Tuesday, March 2, 2021
Home Gaming Evil aspidistras and Noel Edmonds - how an obscure quiz show helped...

Evil aspidistras and Noel Edmonds – how an obscure quiz show helped shape gaming in the 80s

It’s a little-known fact but the sight of a wobbling aspidistra plant can bring on quite powerful flashbacks for anyone who grew up in the first flushes of the early 80s home computer era, and it’s all thanks to a kids TV show called The Adventure Game. A selection of episodes of this almost-forgotten oddity were recently added to the Britbox streaming service, while there’s also a DVD boxset containing all the surviving episodes. If you have any interest in how gaming evolved it’s a fascinating case study.

The Adventure Game was created in 1979 by veteran BBC children’s producer Patrick Dowling, who had previously delivered such era-defining shows as the summer holiday staple Why Don’t You…? and brought genteel artist Tony Hart to our screens in Vision On and later Take Hart. The idea came from his interest in Colossal Cave Adventure, the genre-defining computer game written by Will Crowther in 1977 for hulking mainframes, and the rising popularity of Dungeons & Dragons in the UK. Dowling was also inspired by the hit radio adaptation of Hitchhiker’s Guide to the Galaxy and wanted Douglas Adams to write for his show, but production on the TV adaptation of his book made it impossible.

The Adventure Game is best described as an early precursor to The Crystal Maze, an inspiration for subsequent shows like the cult classic Knightmare (https://www.eurogamer.net/articles/2013-07-24-omg-knightmare-returning-for-one-off-youtube-special) and a pioneering example of the now popular “escape room” concept. In each episode a trio of affordable BBC celebrities were transported, via the magic of chromakey, to the planet Arg where they are tested by the playful but gently sadistic inhabitants, the Argonds. These reptilian beasts occasionally appeared in their natural form, the sort of low budget monster outfit that kept Doctor Who afloat, but were mostly represented in human guise. One character, a cranky Argon uncle, preferred to only appear as that uniquely threatening aspidistra, shaking his leaves furiously at contestants thanks to R2-D2 actor Kenny Baker hiding in its pedestal and rolling it around on a child’s tricycle.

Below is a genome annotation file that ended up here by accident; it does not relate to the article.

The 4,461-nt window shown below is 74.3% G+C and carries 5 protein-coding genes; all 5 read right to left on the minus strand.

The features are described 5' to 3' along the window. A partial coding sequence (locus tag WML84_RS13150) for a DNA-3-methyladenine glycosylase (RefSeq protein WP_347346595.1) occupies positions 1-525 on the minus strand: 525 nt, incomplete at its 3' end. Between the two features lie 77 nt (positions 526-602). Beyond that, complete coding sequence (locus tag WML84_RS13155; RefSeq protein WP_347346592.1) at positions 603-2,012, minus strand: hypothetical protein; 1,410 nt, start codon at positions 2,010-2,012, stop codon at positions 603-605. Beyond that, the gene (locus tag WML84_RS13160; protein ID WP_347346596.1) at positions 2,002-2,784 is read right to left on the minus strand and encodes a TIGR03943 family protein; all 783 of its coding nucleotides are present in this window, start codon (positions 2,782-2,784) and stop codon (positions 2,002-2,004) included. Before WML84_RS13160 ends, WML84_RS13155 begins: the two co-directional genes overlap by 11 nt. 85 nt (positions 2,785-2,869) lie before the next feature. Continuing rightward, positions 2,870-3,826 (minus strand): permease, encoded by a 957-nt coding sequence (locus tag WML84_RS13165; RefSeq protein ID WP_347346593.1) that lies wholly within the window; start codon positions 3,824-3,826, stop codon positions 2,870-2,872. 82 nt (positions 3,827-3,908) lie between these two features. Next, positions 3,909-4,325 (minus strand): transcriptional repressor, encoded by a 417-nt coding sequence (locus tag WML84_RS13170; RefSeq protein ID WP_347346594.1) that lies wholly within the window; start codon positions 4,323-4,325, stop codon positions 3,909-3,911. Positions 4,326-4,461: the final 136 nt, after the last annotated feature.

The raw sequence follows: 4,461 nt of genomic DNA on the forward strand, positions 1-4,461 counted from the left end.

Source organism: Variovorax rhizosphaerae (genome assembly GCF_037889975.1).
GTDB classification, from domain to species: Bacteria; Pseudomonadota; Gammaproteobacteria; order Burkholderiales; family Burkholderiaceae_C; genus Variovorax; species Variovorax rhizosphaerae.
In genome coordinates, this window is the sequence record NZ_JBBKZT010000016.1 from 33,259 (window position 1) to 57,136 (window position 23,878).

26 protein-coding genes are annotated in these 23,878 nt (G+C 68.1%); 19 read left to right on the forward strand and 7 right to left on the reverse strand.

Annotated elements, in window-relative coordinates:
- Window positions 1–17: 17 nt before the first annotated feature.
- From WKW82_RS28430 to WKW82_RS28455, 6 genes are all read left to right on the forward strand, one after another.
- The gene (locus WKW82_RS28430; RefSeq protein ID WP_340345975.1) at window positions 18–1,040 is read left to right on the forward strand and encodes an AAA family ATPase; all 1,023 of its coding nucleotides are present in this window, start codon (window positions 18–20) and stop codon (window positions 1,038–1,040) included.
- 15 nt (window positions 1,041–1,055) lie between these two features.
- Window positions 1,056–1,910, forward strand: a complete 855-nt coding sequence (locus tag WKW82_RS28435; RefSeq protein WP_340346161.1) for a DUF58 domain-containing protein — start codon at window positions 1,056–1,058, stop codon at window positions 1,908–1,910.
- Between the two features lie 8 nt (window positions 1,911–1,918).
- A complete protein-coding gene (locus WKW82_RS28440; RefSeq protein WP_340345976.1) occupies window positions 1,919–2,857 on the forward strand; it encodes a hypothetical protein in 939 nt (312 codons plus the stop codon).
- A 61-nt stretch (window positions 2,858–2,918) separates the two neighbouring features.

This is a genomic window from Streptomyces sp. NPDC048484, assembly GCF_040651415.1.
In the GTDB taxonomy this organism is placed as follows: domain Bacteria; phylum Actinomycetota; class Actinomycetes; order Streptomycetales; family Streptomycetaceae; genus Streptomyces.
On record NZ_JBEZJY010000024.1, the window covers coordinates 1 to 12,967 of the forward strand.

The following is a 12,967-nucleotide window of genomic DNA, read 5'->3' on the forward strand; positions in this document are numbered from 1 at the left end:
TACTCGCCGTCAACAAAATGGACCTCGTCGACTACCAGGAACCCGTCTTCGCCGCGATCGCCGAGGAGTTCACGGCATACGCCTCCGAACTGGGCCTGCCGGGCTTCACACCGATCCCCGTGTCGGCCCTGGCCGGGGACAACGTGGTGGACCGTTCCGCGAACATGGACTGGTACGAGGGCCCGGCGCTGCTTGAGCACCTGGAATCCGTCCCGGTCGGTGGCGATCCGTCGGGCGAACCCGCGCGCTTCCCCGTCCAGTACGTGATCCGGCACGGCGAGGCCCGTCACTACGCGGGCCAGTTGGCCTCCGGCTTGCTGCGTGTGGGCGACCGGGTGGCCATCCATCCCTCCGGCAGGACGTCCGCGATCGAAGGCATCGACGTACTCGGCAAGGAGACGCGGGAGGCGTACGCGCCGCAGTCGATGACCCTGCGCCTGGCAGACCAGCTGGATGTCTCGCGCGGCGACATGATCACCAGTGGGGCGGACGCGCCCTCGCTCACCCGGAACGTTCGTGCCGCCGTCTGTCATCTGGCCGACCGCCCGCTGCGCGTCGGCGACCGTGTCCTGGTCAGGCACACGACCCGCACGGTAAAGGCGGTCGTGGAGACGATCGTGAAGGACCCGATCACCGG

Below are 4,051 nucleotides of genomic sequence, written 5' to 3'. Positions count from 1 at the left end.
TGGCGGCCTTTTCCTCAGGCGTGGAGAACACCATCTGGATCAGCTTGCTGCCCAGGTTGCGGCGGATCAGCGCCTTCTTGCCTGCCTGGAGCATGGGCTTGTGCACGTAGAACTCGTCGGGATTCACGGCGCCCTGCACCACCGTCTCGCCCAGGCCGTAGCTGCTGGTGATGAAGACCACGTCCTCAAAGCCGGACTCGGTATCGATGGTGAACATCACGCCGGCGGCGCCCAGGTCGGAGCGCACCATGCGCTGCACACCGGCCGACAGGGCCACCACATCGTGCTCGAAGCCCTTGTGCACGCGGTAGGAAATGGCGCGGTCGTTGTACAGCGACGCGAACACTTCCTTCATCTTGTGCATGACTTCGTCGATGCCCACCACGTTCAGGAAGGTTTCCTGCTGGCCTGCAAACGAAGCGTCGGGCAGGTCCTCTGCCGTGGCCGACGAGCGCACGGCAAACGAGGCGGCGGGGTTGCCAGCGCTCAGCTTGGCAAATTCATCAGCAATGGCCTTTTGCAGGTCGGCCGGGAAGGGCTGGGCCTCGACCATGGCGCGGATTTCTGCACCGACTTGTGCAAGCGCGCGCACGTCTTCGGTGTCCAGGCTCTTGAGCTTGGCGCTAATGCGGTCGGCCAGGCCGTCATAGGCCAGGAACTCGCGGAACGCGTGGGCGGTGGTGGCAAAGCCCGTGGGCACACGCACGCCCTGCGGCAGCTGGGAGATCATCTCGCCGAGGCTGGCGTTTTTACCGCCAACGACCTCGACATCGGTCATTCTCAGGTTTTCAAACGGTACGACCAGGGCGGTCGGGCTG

Read more

It’s a little-known fact but the sight of a wobbling aspidistra plant can bring on quite powerful flashbacks for anyone who grew up in the first flushes of the early 80s home computer era, and it’s all thanks to a kids TV show called The Adventure Game. A selection of episodes of this almost-forgotten oddity were recently added to the Britbox streaming service, while there’s also a DVD boxset containing all the surviving episodes. If you have any interest in how gaming evolved it’s a fascinating case study.

The Adventure Game was created in 1979 by veteran BBC children’s producer Patrick Dowling, who had previously delivered such era-defining shows as the summer holiday staple Why Don’t You…? and brought genteel artist Tony Hart to our screens in Vision On and later Take Hart. The idea came from his interest in Colossal Cave Adventure, the genre-defining computer game written by Will Crowther in 1977 for hulking mainframes, and the rising popularity of Dungeons & Dragons in the UK. Dowling was also inspired by the hit radio adaptation of Hitchhiker’s Guide to the Galaxy and wanted Douglas Adams to write for his show, but production on the TV adaptation of his book made it impossible.

The Adventure Game is best described as an early precursor to The Crystal Maze, an inspiration for subsequent shows like the cult classic Knightmare (https://www.eurogamer.net/articles/2013-07-24-omg-knightmare-returning-for-one-off-youtube-special) and a pioneering example of the now popular “escape room” concept. In each episode a trio of affordable BBC celebrities were transported, via the magic of chromakey, to the planet Arg where they are tested by the playful but gently sadistic inhabitants, the Argonds. These reptilian beasts occasionally appeared in their natural form, the sort of low budget monster outfit that kept Doctor Who afloat, but were mostly represented in human guise. One character, a cranky Argon uncle, preferred to only appear as that uniquely threatening aspidistra, shaking his leaves furiously at contestants thanks to R2-D2 actor Kenny Baker hiding in its pedestal and rolling it around on a child’s tricycle.

Read more

LEAVE A REPLY

Please enter your comment!
Please enter your name here

- Advertisment -

Most Popular

Recent Comments